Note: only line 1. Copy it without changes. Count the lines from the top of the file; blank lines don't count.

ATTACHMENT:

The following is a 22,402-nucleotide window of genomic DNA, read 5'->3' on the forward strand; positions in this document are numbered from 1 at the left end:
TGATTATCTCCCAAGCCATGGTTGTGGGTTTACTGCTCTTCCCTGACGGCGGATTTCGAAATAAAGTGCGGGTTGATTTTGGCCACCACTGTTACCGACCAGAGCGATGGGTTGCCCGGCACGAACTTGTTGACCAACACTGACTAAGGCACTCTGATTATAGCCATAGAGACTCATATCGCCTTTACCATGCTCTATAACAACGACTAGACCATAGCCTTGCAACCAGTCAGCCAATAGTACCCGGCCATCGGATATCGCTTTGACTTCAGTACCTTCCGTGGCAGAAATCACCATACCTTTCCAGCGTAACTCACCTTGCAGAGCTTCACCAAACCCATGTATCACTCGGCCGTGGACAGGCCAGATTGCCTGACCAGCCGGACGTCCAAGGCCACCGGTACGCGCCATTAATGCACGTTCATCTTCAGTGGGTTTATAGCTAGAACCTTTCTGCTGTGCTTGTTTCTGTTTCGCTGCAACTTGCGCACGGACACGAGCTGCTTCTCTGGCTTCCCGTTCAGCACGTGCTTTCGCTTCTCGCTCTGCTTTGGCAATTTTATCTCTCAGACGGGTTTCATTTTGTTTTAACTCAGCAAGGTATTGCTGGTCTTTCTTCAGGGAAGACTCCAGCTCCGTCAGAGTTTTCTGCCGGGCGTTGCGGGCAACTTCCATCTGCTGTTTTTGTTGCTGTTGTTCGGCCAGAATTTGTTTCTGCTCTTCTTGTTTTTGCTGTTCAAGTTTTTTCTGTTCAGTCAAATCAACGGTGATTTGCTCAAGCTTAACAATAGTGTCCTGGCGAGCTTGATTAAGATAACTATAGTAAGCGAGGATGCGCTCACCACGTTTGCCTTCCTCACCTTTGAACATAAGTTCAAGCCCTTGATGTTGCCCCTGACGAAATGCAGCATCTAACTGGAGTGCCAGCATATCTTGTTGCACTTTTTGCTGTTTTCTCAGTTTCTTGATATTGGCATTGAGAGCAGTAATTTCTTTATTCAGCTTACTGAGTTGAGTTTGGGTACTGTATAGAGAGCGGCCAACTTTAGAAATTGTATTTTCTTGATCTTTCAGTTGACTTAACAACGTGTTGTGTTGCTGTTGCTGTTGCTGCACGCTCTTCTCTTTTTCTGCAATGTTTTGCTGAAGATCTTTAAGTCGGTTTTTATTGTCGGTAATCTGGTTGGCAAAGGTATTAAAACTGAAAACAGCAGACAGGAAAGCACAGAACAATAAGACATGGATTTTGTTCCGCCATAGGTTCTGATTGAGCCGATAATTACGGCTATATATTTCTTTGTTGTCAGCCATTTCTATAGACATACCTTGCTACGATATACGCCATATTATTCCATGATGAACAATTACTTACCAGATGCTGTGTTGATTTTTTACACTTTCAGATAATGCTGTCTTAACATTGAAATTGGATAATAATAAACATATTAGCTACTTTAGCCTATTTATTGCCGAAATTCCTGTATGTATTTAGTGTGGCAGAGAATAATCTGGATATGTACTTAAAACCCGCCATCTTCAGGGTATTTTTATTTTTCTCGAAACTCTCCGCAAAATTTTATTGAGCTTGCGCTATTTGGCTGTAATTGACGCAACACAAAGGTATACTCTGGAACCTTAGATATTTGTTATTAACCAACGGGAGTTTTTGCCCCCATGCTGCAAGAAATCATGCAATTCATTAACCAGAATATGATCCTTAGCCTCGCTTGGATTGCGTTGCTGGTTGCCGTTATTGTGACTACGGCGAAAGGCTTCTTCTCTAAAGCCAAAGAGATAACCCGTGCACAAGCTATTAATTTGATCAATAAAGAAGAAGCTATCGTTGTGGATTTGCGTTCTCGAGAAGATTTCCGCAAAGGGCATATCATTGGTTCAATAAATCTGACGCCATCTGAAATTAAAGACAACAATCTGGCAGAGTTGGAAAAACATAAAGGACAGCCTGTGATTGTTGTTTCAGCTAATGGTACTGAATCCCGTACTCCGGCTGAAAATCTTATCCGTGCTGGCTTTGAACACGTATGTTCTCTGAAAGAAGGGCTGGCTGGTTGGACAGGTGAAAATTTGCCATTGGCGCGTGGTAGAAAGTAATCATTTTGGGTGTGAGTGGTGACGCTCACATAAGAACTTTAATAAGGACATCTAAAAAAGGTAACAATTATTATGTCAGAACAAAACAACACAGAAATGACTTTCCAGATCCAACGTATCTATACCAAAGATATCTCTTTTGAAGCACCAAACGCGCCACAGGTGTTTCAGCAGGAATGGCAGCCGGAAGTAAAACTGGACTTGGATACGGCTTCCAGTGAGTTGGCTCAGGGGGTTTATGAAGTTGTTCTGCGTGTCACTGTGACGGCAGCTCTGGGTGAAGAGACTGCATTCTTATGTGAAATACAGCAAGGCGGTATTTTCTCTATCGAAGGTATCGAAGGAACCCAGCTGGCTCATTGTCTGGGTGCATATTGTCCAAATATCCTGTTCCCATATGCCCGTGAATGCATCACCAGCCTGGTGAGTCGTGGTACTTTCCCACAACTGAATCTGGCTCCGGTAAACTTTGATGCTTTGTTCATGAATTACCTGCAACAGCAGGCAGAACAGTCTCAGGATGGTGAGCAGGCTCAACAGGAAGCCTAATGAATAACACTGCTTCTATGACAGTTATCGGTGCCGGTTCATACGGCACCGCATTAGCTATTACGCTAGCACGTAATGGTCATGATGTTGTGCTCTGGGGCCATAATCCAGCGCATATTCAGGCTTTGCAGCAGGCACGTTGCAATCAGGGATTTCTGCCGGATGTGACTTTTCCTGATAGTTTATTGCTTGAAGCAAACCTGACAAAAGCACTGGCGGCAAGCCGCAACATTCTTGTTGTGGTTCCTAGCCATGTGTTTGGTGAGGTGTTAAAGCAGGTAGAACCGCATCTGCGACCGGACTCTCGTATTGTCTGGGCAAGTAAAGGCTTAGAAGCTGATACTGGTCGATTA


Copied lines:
The following is a 22,402-nucleotide window of genomic DNA, read 5'->3' on the forward strand; positions in this document are numbered from 1 at the left end: